Could GPs soon be writing a prescription for a walk?

Council leaders are urging GPs to prescribe outdoor exercise to reduce obesity.

The Local Government Association (LGA), which represents more than 370 councils, is calling for England and Wales to adopt a similar model to the so-called ‘green prescription’ in New Zealand that gets people outdoors.

In New Zealand, where the scheme has been running since 1998, eight out of every 10 GPs have issued green prescriptions to patients. These are forwarded to a patient support person who encourages the patient to be more active through phone calls, face to face meetings or a support group. Progress is then reported back to the GP.

A recent survey of patients given green prescriptions in the country found that 72 per cent noticed positive changes to their health, 67 per cent improved their diet and more than half felt stronger and fitter.

Rather than just issuing prescriptions for medicines, the LGA says that if GPs in England and Wales wrote down moderate physical activity goals, it would benefit patients who are obese or overweight. These could be outdoor walks, activities in parks, or family exercise classes run by the local council.

Some GPs are already taking part in schemes to get patients exercising and enjoying the great outdoors, such as in Dartmoor and Exmoor. Councils, which have responsibility for public health, want to see the measures rolled out nationwide.

The latest guidelines for health professionals say that one in four patients would exercise more if advised to do so by a GP or nurse. Research published in the British Medical Journal found that a green prescription can improve a patient’s quality of life over 12 months and help people live longer, healthier lives.

Cllr Izzi Seccombe, chairman of the LGA’s Community Wellbeing Board, said: “Not every visit to a GP is necessarily a medical one. By writing formal prescriptions for exercise, it would encourage people to do more physical activity.

“There are some instances where rather than prescribing a pill, advising on some type of moderate physical activity outdoors could be far more beneficial to the patient. This could be going on organised walks, conservation work with a local park group, or gardening at home.

“The green prescription model is something that could help to tackle major health conditions such as obesity and diabetes. There are already some good examples of where this is being piloted in the UK, and it’s something we should consider on a nationwide basis.”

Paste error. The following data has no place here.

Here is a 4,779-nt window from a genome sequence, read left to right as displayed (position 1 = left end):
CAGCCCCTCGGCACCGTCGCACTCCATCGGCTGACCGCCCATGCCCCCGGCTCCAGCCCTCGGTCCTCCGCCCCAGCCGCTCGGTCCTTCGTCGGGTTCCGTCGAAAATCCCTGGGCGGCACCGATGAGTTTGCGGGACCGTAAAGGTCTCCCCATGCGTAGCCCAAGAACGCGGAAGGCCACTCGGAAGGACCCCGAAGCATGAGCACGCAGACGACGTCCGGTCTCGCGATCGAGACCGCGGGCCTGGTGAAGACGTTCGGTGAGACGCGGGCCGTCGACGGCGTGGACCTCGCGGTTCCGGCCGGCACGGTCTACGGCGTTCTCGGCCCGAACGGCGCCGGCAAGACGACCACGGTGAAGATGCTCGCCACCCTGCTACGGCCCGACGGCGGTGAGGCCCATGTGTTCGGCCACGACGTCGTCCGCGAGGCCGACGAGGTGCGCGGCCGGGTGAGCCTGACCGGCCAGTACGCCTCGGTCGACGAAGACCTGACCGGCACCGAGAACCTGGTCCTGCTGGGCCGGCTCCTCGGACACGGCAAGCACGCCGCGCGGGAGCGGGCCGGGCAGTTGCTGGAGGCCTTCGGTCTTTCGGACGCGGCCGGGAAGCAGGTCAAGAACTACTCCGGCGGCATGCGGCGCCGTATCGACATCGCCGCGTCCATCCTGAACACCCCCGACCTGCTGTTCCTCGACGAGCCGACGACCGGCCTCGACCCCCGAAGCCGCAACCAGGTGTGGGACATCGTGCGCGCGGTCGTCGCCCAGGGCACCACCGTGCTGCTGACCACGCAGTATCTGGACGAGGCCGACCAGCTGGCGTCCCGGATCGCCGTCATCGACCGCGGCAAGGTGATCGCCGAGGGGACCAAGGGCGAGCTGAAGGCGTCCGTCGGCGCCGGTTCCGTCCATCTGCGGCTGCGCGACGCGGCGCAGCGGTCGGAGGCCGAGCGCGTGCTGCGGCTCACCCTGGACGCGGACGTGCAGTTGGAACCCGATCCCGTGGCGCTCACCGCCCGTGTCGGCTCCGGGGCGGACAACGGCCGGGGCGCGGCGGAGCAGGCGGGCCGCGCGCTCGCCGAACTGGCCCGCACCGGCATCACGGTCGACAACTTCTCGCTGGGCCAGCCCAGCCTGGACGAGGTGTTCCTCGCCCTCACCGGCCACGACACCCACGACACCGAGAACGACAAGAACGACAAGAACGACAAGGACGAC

The report follows on from one issued earlier this year by The Kings Fund which talked about the benefits of being in gardens. As well as the obvious physical benefits of exercise, this report also suggested that being outdoors could help improve people’s mental well-being.

Steven Ward, executive director at ukactive, said: “Britain is in the grip of a cradle to grave physical inactivity crisis and the great outdoors is a fantastic gateway for getting people moving again. Physical activity has been hailed as a miracle cure which can help to treat and prevent more than 20 lifestyle-related diseases and, if GPs were to prescribe this, it would bring huge benefits to people’s physical and mental health.”

The LGA highlighted some successful examples of GPs who are already prescribing outdoor activity:

Dartmoor and Exmoor National Park Authorities

Green prescription-type pilots have been trialled in Devon and Somerset. A three-year scheme is under way where GPs are encouraging patients to visit the national parks as part of their treatment or as an alternative to medication. Surgeries provide Walking for Health Packs to promote walking in the outdoors. If successful, the scheme could be rolled out to national parks elsewhere.


Weymouth and Portland Borough Council is part of the Natural Choices group, which runs activities for GPs to refer patients to. These include walks, conservation work, gardening and sailing. The programme is part of Live Well Dorset, commissioned by Public Health Dorset.

Liverpool City Council and Liverpool Clinical Commissioning Group are delivering a £2.9 million Liverpool Active City Strategy which includes GP referral schemes and activities in parks to tackle obesity and improve people’s health and well-being.

Of course, you don’t have to wait until you see your GP to start enjoying countryside walks. NHS Choices is just one of many organisations that offer advice on getting started and most areas will have walking groups if you don’t fancy venturing out alone.

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